Put differently: the Twilio demo is so effective not just because they have a very good problem, but because it's an exceptionally common one as well. They have an impressive solution to a tough problem, sure, but they laos did a very good job aligning "the people who have this problem" with "the people listening to this demo", and that's what makes it great.
I found that quite impressive. Was it Rethink or MemSQL or some such?
Anyone else remember that video?
Edit: or it's just a common demo. :o)
It's called ASP.NET Web Forms. Version 1 was released in 2002. Demos of it back then were quite impressive.
Could you please point me to some modern demo?
Instead, they had something to show, and touch, and feel. They actually had a product. That is the key to a good pitch.
I also heard the CEO of SAP (I think) talk about a sales call he made while he was a JR sales rep at Xerox. It was also pure salesmanship but the end of the story was that he closed the deal without the woman who owned the company even turning on the copier or typewriters.
So, I think the thread that ties these two pitches together (one that was all demo and the other that was zero demo) is probably that the salesman got the decision-maker to trust him.
I have given similar demos. You first explain what you are going to do. Before the demo, they go all go into "no, it is impossible. I have been in this business for 20 years. Blah blah." You demo it, and once in a while, they get it, their jaws drop and they appreciate it. But mostly, it is a suspicious disbelief, followed by adversarial challenges where they insist you disclose everything under the covers right then and there.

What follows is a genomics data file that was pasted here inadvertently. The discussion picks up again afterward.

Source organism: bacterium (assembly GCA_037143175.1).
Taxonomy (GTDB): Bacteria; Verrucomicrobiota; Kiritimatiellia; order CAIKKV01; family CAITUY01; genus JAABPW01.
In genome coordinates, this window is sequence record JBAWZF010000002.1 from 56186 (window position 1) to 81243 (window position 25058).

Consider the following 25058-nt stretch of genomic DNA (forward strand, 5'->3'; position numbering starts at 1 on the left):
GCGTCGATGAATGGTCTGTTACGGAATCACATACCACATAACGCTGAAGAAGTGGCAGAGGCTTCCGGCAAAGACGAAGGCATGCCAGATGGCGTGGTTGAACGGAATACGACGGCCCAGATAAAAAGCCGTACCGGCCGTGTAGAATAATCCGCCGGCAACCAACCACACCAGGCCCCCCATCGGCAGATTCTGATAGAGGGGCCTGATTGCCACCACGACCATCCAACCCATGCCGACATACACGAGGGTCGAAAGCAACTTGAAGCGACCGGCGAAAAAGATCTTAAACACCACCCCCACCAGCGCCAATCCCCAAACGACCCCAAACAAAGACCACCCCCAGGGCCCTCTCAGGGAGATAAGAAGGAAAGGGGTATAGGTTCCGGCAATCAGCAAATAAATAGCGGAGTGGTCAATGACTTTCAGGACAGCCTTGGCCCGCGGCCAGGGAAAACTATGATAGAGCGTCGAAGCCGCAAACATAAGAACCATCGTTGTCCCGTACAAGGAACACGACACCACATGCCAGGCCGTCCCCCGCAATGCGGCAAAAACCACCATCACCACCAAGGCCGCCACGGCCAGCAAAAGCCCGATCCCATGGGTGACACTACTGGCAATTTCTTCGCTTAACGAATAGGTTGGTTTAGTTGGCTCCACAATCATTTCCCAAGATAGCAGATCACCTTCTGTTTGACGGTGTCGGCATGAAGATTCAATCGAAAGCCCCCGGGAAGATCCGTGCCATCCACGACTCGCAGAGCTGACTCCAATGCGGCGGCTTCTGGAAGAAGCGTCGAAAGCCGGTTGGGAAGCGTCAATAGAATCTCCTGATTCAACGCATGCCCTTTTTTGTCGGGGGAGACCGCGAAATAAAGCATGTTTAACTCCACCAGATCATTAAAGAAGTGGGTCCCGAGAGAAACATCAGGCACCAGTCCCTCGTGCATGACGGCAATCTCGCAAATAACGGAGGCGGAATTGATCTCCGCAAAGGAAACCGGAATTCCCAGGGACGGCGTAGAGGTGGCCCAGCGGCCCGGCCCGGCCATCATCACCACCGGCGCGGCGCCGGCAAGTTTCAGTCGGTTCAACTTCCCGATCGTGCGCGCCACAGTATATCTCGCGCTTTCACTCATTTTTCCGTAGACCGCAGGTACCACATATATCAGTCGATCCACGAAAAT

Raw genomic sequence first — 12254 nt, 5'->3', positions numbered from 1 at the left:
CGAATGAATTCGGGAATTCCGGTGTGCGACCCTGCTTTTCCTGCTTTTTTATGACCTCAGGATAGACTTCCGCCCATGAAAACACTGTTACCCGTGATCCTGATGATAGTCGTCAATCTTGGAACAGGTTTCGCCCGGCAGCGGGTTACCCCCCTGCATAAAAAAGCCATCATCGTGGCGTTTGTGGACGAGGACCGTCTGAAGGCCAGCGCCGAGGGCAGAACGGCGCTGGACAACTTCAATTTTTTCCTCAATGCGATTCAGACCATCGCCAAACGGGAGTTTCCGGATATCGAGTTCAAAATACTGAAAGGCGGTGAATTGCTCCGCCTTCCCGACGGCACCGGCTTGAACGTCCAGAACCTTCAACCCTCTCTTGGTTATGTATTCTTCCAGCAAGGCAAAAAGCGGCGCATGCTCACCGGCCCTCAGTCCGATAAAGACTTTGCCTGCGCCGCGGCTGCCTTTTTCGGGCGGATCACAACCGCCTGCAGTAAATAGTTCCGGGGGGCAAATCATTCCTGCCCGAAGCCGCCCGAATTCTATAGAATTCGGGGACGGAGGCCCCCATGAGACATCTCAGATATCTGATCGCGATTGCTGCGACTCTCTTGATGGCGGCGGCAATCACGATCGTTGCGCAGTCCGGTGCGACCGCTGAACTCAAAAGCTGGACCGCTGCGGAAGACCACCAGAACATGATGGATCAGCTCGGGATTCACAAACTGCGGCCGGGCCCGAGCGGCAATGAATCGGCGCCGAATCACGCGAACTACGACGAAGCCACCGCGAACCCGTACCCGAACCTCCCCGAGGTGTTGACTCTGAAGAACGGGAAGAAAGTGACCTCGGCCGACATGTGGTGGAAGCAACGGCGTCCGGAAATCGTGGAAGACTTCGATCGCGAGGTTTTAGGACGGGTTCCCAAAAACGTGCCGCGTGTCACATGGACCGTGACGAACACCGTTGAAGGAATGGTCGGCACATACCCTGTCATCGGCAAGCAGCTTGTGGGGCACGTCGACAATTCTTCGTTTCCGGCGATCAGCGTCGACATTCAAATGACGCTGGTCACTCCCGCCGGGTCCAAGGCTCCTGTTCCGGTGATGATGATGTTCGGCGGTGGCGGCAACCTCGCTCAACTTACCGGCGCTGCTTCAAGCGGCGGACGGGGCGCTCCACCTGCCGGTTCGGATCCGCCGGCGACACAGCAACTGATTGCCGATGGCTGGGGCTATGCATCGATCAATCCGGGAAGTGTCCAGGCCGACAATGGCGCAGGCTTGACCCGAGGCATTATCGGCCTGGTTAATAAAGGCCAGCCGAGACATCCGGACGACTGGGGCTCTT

I have even heard this: If this was possible, why hasn't IBM done it?
Sometimes, it is pretty depressing.
"Personal computer technical support", for instance, is almost certainly referencing the scam where someone cold calls you and tries to explain that your computer is infected. There aren't a lot of legitimate businesses that could be called "personal computer technical support", and I suspect of the ones you may even be thinking of that Stripe may classify them differently. I imagine the mom & pop shops are classified as hardware vendors who happen to also offer services and the more serious versions of that business are "consulting". (And at that point, probably not using Stripe anyhow.)
That's easy to say right? Oh it's a scam.
I can't use Stripe because my business falls into the "Scam" area. Am I a scammer? No because otherwise my business would have failed years ago.
I happily use another competitor. I haven't had any issues with them and since I am not a scammer, I don't foresee any either!
Remember. One mans ITS A SCAM, HE'S A SCAMMER is another mans very successful business which people don't have a problem with.
You may not be a scammer, but that's a horrible argument. Bernie Madoff's scam started in the 1970s. He wasn't caught until 2008.
In addition, they are pretty useless in some regions where they do not support locally dominant payment methods.
https://stripe.com/us/prohibited-businesses <-- US list is much more clear-cut
The whole story is a fascinating tale of human nature more than technology. Maybe one day...
What was the thought about where the "marketing stunts" would lead? More consumer-focused product would lead to your company becoming the next AT&T or something?
And yes - I would take B2B any time. B2C is hard and requires twice the luck B2B does. When you provide a service to businesses, if your service adds value, they will buy it. When you deal with consumers, you have to be trendy, at the right place and time, cool, exciting, amazing, talked about, add value or not - who cares, etc.
That startup started as a B2B idea, and morphed fairly arrogantly to a hip wannabe consumer app.
Just show how it's done. Be simple and clear. Don't try to spin. Don't inflate the future or past.
Definitely going to dig up some of Twilio's demo videos and study them.
Is there any further information on the warning?